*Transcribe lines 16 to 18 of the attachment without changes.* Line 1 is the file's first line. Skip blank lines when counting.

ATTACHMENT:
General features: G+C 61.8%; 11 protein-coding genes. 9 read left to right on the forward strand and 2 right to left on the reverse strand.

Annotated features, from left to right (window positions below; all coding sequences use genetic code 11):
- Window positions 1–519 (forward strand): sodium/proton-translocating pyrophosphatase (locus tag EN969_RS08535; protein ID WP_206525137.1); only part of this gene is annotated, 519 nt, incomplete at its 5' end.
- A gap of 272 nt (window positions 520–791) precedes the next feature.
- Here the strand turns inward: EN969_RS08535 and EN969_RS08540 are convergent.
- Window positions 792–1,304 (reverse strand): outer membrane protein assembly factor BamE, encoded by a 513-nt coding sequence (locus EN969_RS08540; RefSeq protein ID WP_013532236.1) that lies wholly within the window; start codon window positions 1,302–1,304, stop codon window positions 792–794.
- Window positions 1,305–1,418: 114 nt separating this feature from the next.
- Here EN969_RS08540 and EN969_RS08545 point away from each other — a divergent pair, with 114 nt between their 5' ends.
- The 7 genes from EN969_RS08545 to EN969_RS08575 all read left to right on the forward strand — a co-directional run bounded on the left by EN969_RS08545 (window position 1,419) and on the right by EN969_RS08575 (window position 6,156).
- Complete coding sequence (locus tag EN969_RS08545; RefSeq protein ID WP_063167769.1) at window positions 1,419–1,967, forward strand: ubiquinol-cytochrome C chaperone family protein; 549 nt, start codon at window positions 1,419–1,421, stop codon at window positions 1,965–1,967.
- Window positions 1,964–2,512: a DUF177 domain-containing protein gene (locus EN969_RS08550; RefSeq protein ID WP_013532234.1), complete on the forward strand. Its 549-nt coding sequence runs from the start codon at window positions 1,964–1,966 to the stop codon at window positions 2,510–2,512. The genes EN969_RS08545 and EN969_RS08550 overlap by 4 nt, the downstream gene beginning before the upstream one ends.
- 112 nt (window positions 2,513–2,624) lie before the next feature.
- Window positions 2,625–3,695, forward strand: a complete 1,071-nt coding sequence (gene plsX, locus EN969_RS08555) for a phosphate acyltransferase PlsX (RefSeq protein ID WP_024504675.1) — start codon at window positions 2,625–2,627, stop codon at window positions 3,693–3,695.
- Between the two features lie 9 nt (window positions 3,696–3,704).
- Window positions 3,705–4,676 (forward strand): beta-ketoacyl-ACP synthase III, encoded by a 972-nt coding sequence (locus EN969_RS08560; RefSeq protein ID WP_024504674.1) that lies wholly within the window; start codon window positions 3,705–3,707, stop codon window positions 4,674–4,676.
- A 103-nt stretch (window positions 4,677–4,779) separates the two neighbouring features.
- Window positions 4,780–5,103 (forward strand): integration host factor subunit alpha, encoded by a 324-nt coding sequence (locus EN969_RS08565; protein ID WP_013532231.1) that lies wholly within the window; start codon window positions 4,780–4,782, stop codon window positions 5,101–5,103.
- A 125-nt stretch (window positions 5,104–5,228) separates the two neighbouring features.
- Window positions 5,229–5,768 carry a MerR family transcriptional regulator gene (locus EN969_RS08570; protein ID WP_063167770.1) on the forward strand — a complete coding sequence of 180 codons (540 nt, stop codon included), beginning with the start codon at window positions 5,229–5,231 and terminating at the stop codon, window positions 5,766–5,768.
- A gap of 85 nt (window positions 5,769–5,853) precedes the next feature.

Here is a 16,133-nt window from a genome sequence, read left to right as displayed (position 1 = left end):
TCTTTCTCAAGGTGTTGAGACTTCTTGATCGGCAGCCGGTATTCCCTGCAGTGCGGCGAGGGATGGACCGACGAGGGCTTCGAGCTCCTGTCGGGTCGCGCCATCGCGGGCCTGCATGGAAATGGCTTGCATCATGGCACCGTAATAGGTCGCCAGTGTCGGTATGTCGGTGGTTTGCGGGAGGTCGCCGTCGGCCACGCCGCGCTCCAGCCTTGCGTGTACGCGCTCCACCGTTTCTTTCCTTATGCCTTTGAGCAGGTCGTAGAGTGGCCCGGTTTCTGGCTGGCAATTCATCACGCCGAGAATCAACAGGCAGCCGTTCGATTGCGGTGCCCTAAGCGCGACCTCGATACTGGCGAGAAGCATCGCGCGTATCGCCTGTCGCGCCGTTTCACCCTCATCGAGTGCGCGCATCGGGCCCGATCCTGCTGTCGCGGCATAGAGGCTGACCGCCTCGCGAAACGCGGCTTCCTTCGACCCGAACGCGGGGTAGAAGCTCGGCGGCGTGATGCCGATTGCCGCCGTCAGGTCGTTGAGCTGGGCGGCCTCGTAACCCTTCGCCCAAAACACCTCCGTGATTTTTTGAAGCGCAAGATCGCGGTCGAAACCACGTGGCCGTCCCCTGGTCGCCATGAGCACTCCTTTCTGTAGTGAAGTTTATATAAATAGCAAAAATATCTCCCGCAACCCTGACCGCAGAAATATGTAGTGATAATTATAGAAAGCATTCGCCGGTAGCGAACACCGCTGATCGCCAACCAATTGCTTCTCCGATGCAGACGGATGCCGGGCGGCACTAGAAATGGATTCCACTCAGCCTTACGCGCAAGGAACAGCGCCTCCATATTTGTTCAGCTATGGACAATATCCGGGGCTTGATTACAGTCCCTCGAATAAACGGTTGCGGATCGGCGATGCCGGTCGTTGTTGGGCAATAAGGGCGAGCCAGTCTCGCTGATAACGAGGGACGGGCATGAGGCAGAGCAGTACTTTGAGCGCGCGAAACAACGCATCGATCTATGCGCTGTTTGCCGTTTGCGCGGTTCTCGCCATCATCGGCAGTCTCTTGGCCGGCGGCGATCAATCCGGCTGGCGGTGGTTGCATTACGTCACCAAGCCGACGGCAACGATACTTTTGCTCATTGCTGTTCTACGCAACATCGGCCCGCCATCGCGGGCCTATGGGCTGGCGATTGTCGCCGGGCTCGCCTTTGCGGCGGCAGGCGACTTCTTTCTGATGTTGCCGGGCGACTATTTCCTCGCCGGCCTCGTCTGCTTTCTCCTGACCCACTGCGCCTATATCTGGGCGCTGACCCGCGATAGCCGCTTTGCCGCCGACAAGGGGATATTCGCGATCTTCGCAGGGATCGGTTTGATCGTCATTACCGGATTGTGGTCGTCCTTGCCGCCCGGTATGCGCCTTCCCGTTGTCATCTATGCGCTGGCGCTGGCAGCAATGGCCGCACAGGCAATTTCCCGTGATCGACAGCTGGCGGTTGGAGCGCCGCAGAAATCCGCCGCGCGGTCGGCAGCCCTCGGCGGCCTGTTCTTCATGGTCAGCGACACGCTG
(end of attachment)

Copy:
- A 103-nt stretch (window positions 4,677–4,779) separates the two neighbouring features.
- Window positions 4,780–5,103 (forward strand): integration host factor subunit alpha, encoded by a 324-nt coding sequence (locus EN969_RS08565; protein ID WP_013532231.1) that lies wholly within the window; start codon window positions 4,780–4,782, stop codon window positions 5,101–5,103.
- A 125-nt stretch (window positions 5,104–5,228) separates the two neighbouring features.